Thursday, May 25, 2006

Slept in

Dammit! My carefully calculated routine that began every day at 6am with prayer and screenwriting - foiled by a late night last night, and waking up too early when Marie left for work at 5.

So I overslept, which means no screenwriting today. Had to get right into the paying work.

However, during my lunch hour (and a half) I finished off listening to the superb director's commentary on How To Lose A Guy in 10 Days.

I tell ya, that DVD has so many special features they're just about falling off. There's a 5-minute featurette on just about everyone - from the stars to the producers to the location manager! (I guess because, like every film set in New York, "the city is a character", although I never heard that cliche used.)

Thankfully, they had a featurette about the writers, well two of them anyway (Kristen Buckley and Brian Regan, who I gather are married to each other - pretty useful when writing rom-com!). Burr Steer gets credited on IMDb, but nary a mention on the DVD. Ah well.

Great story, though. And another film, like Wedding Crashers, that uses a lot of improv. Funny, funny stuff.

Interesting seeing PG-13 How to Lose... straight after R-rated Wedding Crashers. The How To... story is just as racy (give or take) and yet manages to tell its story in a way that's safe for the wider audiences and presumably higher box-office takes you get from PG's.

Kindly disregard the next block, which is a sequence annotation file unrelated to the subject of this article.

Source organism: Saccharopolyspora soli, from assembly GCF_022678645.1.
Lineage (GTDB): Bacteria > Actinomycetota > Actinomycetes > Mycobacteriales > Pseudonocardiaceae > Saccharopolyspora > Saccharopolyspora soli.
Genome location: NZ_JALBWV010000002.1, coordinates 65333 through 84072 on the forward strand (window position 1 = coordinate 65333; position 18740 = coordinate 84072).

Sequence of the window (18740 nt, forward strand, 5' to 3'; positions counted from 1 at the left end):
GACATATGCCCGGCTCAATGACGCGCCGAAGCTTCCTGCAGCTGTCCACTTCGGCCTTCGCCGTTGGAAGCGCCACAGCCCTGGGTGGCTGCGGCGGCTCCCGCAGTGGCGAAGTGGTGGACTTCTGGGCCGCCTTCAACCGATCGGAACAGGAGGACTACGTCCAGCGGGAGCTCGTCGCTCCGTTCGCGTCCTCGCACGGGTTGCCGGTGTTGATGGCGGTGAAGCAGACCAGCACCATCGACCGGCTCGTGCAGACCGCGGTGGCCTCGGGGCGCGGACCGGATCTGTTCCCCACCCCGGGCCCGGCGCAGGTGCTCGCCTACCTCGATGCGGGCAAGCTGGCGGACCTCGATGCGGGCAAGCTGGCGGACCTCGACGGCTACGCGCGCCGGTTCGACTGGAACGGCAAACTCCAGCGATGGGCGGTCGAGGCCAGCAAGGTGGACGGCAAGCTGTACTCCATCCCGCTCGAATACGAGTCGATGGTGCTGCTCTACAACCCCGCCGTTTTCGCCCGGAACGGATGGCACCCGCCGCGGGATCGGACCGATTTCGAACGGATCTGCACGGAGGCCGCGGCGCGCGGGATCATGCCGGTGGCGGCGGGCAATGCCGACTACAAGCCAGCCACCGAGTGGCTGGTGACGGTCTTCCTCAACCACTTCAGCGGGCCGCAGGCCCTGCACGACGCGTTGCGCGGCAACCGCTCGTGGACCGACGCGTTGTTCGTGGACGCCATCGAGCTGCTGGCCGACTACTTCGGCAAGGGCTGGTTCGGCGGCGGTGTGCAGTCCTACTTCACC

Let's see if I'm talking through my ass:

How to Lose... released 2003, worldwide gross $177,085,826. Tomatometer 42% - oh dear!

Wedding Crashers, released 2005, worldwide gross $285,176,741. Tomatometer 74%.

I am talking through my ass. Don't listen to me.

Still, I liked How To Lose..., and my notoriously fickle movie-watching wife was transfixed as well. It kept her from her study, no less! :)

A couple of writerly points...
  • Because Kate's character does such a dastardly thing in the central plot (snares a guy only to deliberately try and drive him away), the writers go out of their way to make her sympathetic. She's a girl with a heart of gold, helping her friend Michelle come to work in order to save her career. She's got a political conscience, and she's blocked in fulfilling her dream - which is always compelling.
  • Strangely, there's not as much evidence to show us that Matthew's character is really nice. Maybe society has double standards with how we view males and females?
Okay, that's enough for today. Just one thing "of note", about NZ film Black Sheep:


Post a Comment

<< Home